Seventy-five years after the repeal of Prohibition, state lawmakers across the country are marking the anniversary by relaxing or eliminating some laws that have restricted alcohol sales since as long ago as the 1930s.
Colorado this week became the 35th state - and 13 th since 2002 - to allow residents to buy alcohol on Sundays when a measure that won the approval of the General Assembly and Gov. Bill Ritter (D) in April formally took effect. The new law replaces a 1933 state statute forcing liquor stores to close on Sundays, and also allows Coloradans to buy normal-strength beer on Sundays. Residents previously could purchase only reduced-strength beer, with 3.2-percent alcohol or less.
In Idaho , lawmakers did away with another Prohibition-era law that prevented liquor sales on Election Day. The original measure, approved in 1939, was intended to prevent the trading of alcohol for votes, and its repeal means that, for the first time in generations, Idahoans can toast their candidates by buying spirits on the same day they vote for president this November.
In Virginia , meanwhile, lawmakers repealed an obscure state law that banned restaurants from mixing liquor with wine or beer. The statute, likely intended to prevent public drunkenness after Prohibition was repealed, had modern-day consequences: It meant that restaurants couldn't legally serve authentic, Spanish-style sangria - a mix of brandy, wine and triple-sec. As of this month, however, traditional sangria is again on the menu in the commonwealth.
Those and other recent revisions to alcohol laws, enacted by some of the 40 state legislatures that have wrapped up their work so far this year, come more than seven decades after the 21st Amendment to the U.S. Constitution was ratified in 1933, reauthorizing the manufacture, sale and consumption of alcohol nationwide. The 21 st Amendment repealed the 18 th Amendment of 1919, when Congress and 36 states agreed to ban alcohol across the country after bowing to heavy pressure from temperance organizations.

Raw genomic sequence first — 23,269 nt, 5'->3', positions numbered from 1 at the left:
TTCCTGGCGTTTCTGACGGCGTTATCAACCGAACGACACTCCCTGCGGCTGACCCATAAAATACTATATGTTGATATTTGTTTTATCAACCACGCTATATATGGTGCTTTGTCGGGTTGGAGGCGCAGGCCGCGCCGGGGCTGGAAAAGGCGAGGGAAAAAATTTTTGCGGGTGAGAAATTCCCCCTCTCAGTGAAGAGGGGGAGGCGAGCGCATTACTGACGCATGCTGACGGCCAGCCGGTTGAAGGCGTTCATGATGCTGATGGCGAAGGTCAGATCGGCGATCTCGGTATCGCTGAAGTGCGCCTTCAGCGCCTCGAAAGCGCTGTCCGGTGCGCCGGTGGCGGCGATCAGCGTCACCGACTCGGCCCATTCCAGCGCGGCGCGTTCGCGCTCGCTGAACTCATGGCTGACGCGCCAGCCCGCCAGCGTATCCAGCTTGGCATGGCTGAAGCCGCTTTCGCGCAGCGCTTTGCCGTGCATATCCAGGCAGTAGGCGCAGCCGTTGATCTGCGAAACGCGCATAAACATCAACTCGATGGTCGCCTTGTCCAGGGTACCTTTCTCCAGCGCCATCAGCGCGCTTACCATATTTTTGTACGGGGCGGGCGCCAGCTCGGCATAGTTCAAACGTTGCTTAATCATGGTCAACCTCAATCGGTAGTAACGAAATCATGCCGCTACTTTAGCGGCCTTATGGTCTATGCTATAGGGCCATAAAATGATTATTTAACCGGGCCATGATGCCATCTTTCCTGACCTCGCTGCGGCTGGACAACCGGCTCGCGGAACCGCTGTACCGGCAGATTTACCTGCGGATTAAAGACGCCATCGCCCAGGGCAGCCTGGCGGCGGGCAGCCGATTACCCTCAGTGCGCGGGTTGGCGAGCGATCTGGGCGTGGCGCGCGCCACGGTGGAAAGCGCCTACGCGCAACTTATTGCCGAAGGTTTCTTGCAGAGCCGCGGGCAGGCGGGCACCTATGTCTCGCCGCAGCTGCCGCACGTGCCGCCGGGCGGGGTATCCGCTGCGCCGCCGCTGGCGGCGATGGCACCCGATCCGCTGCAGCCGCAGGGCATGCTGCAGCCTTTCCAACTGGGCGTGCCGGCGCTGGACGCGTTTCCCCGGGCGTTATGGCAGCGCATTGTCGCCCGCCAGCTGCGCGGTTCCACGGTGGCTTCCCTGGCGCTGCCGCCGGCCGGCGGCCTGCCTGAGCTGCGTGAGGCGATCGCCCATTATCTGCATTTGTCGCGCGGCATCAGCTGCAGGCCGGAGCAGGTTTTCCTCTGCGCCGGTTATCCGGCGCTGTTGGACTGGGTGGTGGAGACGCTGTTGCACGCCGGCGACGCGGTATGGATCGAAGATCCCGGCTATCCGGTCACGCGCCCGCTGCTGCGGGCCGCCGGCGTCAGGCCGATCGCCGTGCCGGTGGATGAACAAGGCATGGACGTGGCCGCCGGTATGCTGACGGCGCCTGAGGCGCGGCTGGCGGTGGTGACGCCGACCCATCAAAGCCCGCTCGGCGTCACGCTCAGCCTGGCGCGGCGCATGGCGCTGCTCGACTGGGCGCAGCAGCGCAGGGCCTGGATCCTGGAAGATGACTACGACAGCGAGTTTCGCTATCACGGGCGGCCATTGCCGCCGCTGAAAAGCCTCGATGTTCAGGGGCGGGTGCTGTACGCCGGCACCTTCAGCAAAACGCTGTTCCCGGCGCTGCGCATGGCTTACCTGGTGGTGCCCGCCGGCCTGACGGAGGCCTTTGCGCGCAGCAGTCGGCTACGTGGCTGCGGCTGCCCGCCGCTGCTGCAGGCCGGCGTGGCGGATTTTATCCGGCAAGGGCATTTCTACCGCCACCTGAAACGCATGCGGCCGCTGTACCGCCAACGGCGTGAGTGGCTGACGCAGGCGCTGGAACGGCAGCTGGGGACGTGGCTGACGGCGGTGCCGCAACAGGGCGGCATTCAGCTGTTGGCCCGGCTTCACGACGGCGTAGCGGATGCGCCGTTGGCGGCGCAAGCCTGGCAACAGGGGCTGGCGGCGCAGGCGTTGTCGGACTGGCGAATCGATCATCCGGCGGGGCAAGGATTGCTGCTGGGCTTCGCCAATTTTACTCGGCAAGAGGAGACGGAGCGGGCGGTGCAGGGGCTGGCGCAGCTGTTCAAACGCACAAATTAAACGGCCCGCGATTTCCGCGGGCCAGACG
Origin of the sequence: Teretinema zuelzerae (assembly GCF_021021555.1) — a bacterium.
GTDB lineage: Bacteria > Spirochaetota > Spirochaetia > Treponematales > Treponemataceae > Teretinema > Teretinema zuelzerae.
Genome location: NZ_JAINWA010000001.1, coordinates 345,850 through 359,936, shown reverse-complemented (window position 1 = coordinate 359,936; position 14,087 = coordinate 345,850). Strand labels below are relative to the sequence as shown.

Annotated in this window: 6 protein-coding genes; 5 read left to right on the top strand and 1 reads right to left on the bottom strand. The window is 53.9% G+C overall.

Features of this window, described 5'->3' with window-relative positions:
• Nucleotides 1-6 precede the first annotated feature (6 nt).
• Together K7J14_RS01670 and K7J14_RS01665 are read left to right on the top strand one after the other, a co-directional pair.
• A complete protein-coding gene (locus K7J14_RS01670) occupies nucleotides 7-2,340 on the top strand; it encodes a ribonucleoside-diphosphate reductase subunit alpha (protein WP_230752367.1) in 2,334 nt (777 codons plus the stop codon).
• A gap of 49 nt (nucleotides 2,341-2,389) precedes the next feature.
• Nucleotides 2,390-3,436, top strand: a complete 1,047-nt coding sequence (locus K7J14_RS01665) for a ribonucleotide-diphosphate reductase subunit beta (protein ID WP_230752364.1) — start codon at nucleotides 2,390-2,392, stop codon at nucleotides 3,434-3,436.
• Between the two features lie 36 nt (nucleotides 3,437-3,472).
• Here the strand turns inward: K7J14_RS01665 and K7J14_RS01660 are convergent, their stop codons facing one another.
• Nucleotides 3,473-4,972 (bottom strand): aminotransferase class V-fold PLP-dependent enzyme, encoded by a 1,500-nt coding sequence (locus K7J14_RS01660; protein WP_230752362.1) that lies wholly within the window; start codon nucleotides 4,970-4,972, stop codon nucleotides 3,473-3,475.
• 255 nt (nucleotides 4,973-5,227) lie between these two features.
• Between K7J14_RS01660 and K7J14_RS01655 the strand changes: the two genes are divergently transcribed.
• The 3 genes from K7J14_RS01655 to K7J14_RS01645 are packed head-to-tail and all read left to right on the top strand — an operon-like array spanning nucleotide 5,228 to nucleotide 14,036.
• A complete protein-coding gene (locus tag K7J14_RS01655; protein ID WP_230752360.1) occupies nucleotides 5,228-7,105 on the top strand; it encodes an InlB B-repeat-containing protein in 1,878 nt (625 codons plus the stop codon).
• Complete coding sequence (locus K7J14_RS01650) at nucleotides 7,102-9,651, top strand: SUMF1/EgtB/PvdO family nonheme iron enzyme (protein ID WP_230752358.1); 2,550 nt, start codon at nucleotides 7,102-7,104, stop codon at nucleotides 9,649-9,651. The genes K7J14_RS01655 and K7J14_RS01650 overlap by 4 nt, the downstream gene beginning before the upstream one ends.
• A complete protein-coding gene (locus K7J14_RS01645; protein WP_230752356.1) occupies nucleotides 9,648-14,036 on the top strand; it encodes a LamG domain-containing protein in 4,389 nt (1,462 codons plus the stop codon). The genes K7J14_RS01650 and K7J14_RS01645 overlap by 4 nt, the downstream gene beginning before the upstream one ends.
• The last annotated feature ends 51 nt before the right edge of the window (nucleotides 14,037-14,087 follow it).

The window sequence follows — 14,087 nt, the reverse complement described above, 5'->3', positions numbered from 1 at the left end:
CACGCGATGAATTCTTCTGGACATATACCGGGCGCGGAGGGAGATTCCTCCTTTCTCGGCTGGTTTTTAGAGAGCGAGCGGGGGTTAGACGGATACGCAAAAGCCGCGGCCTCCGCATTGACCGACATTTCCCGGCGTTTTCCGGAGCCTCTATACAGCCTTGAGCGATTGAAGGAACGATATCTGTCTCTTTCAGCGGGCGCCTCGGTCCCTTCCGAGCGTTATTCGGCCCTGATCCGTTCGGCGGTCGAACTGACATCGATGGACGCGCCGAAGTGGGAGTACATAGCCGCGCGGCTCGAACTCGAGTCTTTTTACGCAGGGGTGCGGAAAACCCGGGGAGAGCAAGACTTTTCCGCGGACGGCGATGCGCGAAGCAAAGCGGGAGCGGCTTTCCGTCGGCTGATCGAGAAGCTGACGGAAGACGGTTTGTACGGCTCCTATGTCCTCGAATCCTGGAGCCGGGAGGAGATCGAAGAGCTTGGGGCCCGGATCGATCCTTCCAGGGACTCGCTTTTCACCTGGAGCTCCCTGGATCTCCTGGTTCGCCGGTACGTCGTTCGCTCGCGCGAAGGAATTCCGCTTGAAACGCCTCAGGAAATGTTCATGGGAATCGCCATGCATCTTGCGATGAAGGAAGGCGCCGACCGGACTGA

Politicians, alcohol industry lobbyists and others who helped usher in the recent revisions in the states say the new laws reflect the public's evolving views toward liquor and beer regulation.
"People's attitudes are maturing," said David Wojnar, vice president for state government relations with the Distilled Spirits Council of the United States , which lobbies on behalf of the liquor industry. Wojnar said many state alcohol laws are "vestiges of Prohibition" that hurt businesses and serve few modern practical purposes, leading state legislatures to take action.
Not everyone is happy about the changes, however. In Colorado , owners of supermarkets and other stores that sell weaker beer - traditionally the only kind available in the state on Sundays - have complained that the opening of liquor shops will draw away their customers. To compete, they are pushing the General Assembly to approve full-strength beer sales in their stores. Currently, only liquor stores can sell full-strength beer in Colorado .
In socially conservative Utah , which has some of the strictest alcohol laws on the books, Gov. Jon Huntsman Jr. (R) has called for "greater normalcy" in the state's liquor and beer regulation. But while proponents of more relaxed laws this year were able to push through a proposal increasing the amount of alcohol in a standard cocktail from 1 ounce to 1.5 ounces - which most states use - they had to make concessions to those opposed to loosening liquor controls.
One such concession is that Utah no longer allows grocery stores to sell wine coolers; only liquor stores now can sell them. The state also prohibited residents from ordering so-called "sidecars," or extra shots of alcohol that customers can add to drinks already in front of them. Huntsman has said he will push for further changes to the state's booze laws next year.
Among the most obscure Prohibition-era statutes to be revised this year was a 1933 Wisconsin law prohibiting municipal officials from selling products or services to bars or other establishments with liquor licenses.
The law, originally intended to prevent conflicts of interest in the days when municipal officials - not the state - approved liquor licenses, drew attention when a local elected official in the city of Stevens Point was forced to resign a year ago after it became known that he ran a business that sold vacuum cleaners to pubs and restaurants.
Several other municipal officials around Wisconsin also were forced to step down, leading state Rep. Louis Molepske (D) to introduce a bill amending the old law. Gov. Jim Doyle (D) signed Molepske's bill into law in March.